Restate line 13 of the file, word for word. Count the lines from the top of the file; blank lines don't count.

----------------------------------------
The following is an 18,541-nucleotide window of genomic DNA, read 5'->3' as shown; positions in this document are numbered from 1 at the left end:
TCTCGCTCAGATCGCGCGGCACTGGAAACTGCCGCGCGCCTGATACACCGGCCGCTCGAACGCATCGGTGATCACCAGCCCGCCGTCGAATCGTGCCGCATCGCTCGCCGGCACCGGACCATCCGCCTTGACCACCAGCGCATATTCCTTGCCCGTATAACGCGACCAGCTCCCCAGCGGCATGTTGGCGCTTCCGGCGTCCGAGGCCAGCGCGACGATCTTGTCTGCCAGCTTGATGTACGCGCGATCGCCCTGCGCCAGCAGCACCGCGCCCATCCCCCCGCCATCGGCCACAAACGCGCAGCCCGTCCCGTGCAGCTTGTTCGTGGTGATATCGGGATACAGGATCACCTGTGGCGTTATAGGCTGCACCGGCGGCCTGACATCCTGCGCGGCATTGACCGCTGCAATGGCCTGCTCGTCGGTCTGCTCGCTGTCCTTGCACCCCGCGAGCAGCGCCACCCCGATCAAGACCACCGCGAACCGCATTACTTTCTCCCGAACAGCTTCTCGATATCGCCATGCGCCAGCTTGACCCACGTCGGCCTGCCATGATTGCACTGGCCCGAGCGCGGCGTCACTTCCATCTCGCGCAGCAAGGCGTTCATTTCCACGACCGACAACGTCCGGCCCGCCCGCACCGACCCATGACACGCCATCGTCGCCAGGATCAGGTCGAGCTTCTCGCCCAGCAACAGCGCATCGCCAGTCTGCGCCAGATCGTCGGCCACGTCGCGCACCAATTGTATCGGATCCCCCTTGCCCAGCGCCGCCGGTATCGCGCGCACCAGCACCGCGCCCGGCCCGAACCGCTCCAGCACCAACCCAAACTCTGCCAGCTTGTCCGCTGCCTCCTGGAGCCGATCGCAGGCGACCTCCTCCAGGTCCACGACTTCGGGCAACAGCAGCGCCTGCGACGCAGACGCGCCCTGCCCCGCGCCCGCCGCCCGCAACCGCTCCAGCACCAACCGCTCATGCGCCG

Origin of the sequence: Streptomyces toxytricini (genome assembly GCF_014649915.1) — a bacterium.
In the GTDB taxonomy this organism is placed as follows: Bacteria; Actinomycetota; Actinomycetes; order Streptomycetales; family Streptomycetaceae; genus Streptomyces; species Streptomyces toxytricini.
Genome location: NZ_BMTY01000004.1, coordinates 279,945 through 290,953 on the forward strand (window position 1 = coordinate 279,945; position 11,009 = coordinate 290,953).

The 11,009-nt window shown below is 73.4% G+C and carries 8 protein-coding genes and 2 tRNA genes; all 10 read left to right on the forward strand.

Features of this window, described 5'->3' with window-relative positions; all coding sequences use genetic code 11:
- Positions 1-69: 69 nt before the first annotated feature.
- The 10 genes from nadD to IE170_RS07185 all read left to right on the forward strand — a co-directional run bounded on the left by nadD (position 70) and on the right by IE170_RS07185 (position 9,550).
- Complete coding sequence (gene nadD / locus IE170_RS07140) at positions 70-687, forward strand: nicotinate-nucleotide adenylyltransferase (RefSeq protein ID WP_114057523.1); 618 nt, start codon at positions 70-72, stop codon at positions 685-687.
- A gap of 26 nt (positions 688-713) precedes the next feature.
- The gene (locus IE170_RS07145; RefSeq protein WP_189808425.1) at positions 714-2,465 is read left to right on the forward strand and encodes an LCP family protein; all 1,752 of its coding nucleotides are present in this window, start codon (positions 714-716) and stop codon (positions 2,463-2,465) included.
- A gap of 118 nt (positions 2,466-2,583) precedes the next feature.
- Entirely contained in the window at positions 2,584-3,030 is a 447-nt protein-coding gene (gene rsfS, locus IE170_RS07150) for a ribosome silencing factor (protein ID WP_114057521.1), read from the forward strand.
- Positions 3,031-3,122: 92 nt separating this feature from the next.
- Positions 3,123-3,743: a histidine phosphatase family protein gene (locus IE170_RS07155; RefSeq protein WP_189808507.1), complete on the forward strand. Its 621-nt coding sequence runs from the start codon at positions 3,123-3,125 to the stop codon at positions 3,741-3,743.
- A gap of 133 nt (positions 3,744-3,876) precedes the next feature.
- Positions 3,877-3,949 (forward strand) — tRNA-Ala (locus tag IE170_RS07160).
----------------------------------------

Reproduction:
- A gap of 118 nt (positions 2,466-2,583) precedes the next feature.